Mank blog: True love or true crime?

June 2, 2006 |

A saga of true love or true crime? (Josh Mankiewicz, Dateline correspondent)

I came late to the story of Mary Kay Letourneau and Vili Fualaau. This drama, forged apparently in tabolid heaven, is now 10 years old; I didn't get started covering it until 2002. But I was delighted when I learned Mary and Vili had agreed to sit down with us (they actually first agreed to sit down with Matt Lauer, but Matt's schedule prevented him from making the trip to Seattle).

In our story, producer Julie Cohen and I ask the question of whether this is a saga of true love--or true crime. It clearly at times has seemed to be both, or sometime one and then the other. How could a 34-year-old teacher [and married mother of four] fall for a 13-year-old student? What kind of connection could they possibly have? Why would he wait for her while she served seven years behind bars for --in the eyes of the law-- raping him? And how could they possibly be happily married today?

You probably think you already know all about this case. You're probably wrong. For instance:

Who made the first move? Both Vili and Mary say he did.

Who began their first kiss? They both say it was Vili.

He was 13. She was 34. So she must have initiated his sexual education. Wrong again.

People like to project their own feelings onto this story. I noticed that when I received a flood of e-mail from our first story about the case. A number of viewers wrote in to bemoan the early sexualization of the boy they referred to as "Billy." Interesting, because it suggests the desire of the reader to see Vili (who is of Samoan ancestry) as a young, innocent boy. He was young at the time; how innocent he was is an open question.

Watch Dateline tonight and make your own judgments: Is this real? Is it love? Is it right? Who made it happen? And what's going to happen next?

Dateline airs Friday, 8 p.m. Click here for more quotes and videos in advance of the show.


What does Memorial Day mean to you? (Josh Mankiewicz, Dateline correspondent)

What will you be doing on Memorial Day? A family barbecue? “The Da Vinci Code”? There’s almost certainly a big sale at the mall. It’s Memorial Day. Does that mean anything?

In the blog world, there’s a lot of talk about the unofficial start of summer.

“As we zoom toward Memorial Day, I am reminded that it’s almost time to break out all that fantastic white denim.”

To some, it’s just a welcome day off.

“Since there is nothing going on for Memorial Day, who all would be interested in doing a 'Star Wars' marathon at my place?”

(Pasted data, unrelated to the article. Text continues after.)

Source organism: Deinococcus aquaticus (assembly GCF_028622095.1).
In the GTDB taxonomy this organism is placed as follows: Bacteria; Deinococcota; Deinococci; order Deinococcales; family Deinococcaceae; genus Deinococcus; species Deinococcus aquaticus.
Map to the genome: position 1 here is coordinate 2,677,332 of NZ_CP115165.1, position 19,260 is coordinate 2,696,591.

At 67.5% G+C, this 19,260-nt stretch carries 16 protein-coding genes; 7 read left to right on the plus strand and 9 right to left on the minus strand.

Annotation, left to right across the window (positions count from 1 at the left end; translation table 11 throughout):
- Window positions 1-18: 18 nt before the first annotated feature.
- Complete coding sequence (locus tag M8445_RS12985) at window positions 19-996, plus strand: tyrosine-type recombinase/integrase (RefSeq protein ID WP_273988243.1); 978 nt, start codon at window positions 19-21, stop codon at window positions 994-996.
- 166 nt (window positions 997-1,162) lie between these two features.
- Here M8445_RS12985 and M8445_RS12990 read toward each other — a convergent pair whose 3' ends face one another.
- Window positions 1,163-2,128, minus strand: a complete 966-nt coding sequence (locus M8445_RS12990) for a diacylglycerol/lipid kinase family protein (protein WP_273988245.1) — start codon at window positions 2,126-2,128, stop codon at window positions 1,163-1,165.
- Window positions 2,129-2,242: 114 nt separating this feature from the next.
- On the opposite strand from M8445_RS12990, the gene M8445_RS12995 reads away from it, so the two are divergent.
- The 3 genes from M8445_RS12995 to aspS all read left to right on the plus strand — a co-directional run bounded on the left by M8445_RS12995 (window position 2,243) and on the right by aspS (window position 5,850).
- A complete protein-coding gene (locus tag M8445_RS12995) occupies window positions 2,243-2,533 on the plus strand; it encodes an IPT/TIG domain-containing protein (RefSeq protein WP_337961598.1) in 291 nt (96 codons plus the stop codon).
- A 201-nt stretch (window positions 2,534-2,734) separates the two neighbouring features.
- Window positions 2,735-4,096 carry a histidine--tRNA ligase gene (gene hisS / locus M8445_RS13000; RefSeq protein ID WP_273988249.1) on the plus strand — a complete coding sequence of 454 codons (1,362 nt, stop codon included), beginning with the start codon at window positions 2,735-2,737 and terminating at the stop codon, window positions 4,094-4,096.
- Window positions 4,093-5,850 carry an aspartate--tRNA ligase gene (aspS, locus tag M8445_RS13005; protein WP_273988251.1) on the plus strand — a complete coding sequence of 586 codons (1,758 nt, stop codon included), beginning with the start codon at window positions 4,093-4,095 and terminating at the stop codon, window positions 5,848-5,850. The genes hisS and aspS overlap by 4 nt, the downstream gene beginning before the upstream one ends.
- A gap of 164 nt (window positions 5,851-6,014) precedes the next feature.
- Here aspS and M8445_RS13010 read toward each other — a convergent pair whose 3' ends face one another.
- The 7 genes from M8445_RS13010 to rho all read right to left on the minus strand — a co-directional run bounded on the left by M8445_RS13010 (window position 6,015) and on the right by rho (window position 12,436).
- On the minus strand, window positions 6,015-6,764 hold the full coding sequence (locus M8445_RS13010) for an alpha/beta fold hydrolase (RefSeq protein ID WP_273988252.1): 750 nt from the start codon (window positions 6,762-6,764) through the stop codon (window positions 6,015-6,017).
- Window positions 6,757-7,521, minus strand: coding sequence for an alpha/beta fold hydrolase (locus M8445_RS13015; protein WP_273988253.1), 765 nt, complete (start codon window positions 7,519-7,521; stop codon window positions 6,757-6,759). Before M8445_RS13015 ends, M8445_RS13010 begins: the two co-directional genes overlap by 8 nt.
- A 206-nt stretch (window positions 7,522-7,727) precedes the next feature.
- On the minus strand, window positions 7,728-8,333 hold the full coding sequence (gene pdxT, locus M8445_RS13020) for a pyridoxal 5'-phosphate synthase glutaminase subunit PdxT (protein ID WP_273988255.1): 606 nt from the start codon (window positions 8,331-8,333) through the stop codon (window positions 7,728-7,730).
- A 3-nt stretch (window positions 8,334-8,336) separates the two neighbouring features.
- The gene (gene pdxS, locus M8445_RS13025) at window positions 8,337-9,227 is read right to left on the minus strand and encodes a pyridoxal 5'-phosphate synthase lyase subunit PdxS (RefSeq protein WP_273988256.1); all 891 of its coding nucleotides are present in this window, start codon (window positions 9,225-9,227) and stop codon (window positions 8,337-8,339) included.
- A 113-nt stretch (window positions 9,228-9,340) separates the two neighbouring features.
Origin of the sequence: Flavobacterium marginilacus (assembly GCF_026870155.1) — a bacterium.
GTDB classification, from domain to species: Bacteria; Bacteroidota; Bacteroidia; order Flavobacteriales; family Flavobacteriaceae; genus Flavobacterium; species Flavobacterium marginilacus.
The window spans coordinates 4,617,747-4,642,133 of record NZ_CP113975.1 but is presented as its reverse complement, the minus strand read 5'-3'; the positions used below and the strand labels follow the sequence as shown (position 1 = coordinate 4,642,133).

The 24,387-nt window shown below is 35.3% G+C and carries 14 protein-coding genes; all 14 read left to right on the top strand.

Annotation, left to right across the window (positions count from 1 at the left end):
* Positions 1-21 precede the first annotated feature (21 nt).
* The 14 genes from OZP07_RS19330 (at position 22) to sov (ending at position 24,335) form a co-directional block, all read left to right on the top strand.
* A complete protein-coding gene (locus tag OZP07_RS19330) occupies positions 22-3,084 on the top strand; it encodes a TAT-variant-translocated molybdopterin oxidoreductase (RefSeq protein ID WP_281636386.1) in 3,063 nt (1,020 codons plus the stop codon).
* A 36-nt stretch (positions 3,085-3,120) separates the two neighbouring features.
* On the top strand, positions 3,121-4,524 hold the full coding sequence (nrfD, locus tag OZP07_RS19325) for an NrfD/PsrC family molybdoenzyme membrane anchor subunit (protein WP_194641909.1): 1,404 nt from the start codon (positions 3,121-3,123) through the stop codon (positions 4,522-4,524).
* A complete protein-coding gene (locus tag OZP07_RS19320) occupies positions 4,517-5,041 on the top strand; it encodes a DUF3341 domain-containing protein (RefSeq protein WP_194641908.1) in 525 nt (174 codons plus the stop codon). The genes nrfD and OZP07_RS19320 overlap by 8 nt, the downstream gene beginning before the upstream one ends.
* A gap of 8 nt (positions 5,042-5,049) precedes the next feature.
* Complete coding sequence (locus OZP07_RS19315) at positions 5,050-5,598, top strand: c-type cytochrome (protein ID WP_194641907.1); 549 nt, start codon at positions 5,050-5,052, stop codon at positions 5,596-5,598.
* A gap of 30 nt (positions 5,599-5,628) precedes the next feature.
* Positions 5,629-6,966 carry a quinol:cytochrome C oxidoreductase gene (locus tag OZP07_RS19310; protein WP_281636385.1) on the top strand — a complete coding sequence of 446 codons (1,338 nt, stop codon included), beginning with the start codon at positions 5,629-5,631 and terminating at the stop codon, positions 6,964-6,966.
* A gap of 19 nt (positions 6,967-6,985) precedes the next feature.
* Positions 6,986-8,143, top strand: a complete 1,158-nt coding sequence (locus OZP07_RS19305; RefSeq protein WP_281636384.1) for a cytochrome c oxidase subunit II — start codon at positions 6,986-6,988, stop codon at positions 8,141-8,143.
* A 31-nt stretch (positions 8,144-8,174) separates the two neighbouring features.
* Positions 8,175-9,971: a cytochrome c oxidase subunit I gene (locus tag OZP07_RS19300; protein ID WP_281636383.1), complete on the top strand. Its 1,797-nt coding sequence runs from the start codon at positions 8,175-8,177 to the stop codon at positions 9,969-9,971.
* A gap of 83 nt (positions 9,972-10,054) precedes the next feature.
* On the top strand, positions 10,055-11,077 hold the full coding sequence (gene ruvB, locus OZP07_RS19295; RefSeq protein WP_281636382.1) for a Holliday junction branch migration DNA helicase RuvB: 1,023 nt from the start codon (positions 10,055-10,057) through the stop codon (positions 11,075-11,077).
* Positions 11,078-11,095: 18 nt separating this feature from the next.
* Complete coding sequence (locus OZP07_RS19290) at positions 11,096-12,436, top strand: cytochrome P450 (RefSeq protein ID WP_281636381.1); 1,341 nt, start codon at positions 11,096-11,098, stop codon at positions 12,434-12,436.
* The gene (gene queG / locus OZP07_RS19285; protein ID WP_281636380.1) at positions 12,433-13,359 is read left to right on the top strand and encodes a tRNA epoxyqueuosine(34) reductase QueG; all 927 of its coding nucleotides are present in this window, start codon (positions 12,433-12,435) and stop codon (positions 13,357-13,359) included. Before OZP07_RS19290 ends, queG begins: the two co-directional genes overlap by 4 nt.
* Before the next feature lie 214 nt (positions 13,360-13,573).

Truth is, a lot of us have forgotten what Memorial Day is really all about. It’s not about supporting the troops, the president, or whatever war we happen to be fighting at the time.
It is about honoring our war dead, the men and women who didn’t make it home.

Memorial Day officially began in 1868, to honor those killed in the civil war. After World War one we expanded it to include all casualties of war, meaning that tomorrow will honor the memory and sacrifice of more than 1.2 million Americans....

Patriots like Nathan Hale, who regretted that he had only one life to give for his country.

Or Colin Kelly Jr., who in the first days after Pearl Harbor, gave the crew of his crippled bomber time to bail out while he died at the controls.

Lori Piestewa, who went to Iraq saying she didn’t want to be a hero, but ended up dying as one.

Somehow, Memorial Day has gotten lost. It is a holiday to commemorate something sad, and we don’t like sad in this culture. These days, the Pentagon won’t even let us take pictures of the coffins coming home.

Back in 1971, our government made a terrible decision, moving Memorial Day from May 30th and making it simply the last Monday in May, and therefore part of an annual three-day weekend. That was great for retailers, for car dealers, and the charcoal-briquet industry.

But it pushed the real purpose of Memorial Day into the background.

Some bloggers understand:

“We have troops dying each day and yet when Memorial Day rolls around, we jump in the pool and fire up the grill without giving much thought to those who have died for our country or the families that have been torn apart by their loss.”“You folks need a refresher course in history.”

And generally, big cities need that refresher course more than small-town America, which in a lot of places, still does Memorial Day right.

So by all means, fire up the grill tomorrow. But just take a moment, and think about all those people who went off to fight for you— and who never came back.

Maybe you’ll get along with your own family a little better.